Walter Brueggemann, an Old Testament scholar and theologian who recently spoke and preached at Westminster, once said that “the church meets to imagine what our lives can be like if the gospel were true.” As members of a congregation which prides itself on being “progressive” and “transformed,” it is easy to envision that we are setting the world on fire, which happens to be our stewardship theme this year. However, it is difficult at times to reconcile the minutiae of coordinating communion preparation and servers and the logistics of organizing the Easter breakfast, banners, pew rack maintenance, and flower arrangements with the joyful celebration of God’s promise to our world. But in that tenuous space between logistics and celebration lies committee work.
We like to joke about the Presbyterian affinity for complex organizational models, but in fact much of God’s work can be found in the details. Will new visitors feel welcomed by our congregation? Our membership subcommittee has organized greeters, flyers, buttons, and personal notes. Will our musically-inclined members find a place in the choir? Our adult and children’s choirs are complemented by the Singers choir and the newly-formed Life-Long Song class. Will our monthly communion services truly be a sacrament of personal transformation? As volunteers carefully dice bread and pour juice into tiny cups they transform hours of manual labor into moments of intense joy within our corporate worship.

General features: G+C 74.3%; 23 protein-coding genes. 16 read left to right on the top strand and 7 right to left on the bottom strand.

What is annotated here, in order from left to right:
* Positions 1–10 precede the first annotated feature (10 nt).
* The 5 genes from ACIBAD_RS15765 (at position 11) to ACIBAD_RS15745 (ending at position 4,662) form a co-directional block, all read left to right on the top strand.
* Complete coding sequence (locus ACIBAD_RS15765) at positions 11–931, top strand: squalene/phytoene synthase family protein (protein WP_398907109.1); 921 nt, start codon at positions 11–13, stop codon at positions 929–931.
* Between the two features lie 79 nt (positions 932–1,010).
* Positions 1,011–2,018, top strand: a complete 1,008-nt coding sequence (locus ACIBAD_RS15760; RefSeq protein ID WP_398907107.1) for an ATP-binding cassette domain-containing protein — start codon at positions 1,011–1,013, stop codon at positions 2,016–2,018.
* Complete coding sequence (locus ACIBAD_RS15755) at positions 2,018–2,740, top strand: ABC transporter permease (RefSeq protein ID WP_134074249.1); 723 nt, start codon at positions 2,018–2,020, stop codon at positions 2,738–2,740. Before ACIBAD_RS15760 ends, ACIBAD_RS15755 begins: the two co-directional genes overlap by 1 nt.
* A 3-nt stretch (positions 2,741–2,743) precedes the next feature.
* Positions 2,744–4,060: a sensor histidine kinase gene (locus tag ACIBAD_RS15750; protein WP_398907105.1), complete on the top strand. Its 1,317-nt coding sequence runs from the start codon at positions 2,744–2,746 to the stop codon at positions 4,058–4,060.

What you see and feel in worship each Sunday are slivers of Christ’s light. Whether it is a commissioned anthem for the choir, a baby baptized, an artistic banner, a candlelight prayer vigil for refugees, a sermon that evokes both a chuckle and a tear, or a child’s pleasure in his own “worship bag,” the worship and music committee hopes to magnify those slivers of God’s transformative power. While much of God’s work takes place on Monday mornings in the Lounge or Thursday nights in the choir room, on the organ bench in the sanctuary or perched behind the sound system in the balcony, the manifestation of these “duties” move from behind the scenes into the forefront of God’s arena–our humanity made holy each Sunday as we worship and make music together.
Chair, Worship and Music Division